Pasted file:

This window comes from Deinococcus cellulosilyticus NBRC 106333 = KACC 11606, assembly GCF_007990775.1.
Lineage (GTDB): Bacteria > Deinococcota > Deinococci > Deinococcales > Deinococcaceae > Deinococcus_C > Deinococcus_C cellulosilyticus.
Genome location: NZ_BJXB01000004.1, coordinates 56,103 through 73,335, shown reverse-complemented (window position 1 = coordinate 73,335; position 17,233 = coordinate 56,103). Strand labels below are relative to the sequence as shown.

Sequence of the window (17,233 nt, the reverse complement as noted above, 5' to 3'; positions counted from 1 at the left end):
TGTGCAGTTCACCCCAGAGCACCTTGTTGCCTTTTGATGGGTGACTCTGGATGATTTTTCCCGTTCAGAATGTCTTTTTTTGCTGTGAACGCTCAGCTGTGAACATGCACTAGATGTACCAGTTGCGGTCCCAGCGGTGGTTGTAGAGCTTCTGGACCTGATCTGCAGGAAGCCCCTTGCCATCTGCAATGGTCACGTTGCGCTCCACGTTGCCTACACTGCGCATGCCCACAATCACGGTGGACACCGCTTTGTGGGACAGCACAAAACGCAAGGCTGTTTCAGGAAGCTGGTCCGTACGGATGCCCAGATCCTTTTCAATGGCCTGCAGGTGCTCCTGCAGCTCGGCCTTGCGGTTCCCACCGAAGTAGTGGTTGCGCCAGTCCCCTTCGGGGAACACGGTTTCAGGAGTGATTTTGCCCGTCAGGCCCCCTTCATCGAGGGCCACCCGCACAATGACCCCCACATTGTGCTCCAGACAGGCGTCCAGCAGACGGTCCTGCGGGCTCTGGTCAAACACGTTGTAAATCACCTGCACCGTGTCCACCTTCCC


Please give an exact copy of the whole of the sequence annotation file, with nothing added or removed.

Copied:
This window comes from Deinococcus cellulosilyticus NBRC 106333 = KACC 11606, assembly GCF_007990775.1.
Lineage (GTDB): Bacteria > Deinococcota > Deinococci > Deinococcales > Deinococcaceae > Deinococcus_C > Deinococcus_C cellulosilyticus.
Genome location: NZ_BJXB01000004.1, coordinates 56,103 through 73,335, shown reverse-complemented (window position 1 = coordinate 73,335; position 17,233 = coordinate 56,103). Strand labels below are relative to the sequence as shown.

Sequence of the window (17,233 nt, the reverse complement as noted above, 5' to 3'; positions counted from 1 at the left end):
TGTGCAGTTCACCCCAGAGCACCTTGTTGCCTTTTGATGGGTGACTCTGGATGATTTTTCCCGTTCAGAATGTCTTTTTTTGCTGTGAACGCTCAGCTGTGAACATGCACTAGATGTACCAGTTGCGGTCCCAGCGGTGGTTGTAGAGCTTCTGGACCTGATCTGCAGGAAGCCCCTTGCCATCTGCAATGGTCACGTTGCGCTCCACGTTGCCTACACTGCGCATGCCCACAATCACGGTGGACACCGCTTTGTGGGACAGCACAAAACGCAAGGCTGTTTCAGGAAGCTGGTCCGTACGGATGCCCAGATCCTTTTCAATGGCCTGCAGGTGCTCCTGCAGCTCGGCCTTGCGGTTCCCACCGAAGTAGTGGTTGCGCCAGTCCCCTTCGGGGAACACGGTTTCAGGAGTGATTTTGCCCGTCAGGCCCCCTTCATCGAGGGCCACCCGCACAATGACCCCCACATTGTGCTCCAGACAGGCGTCCAGCAGACGGTCCTGCGGGCTCTGGTCAAACACGTTGTAAATCACCTGCACCGTGTCCACCTTCCC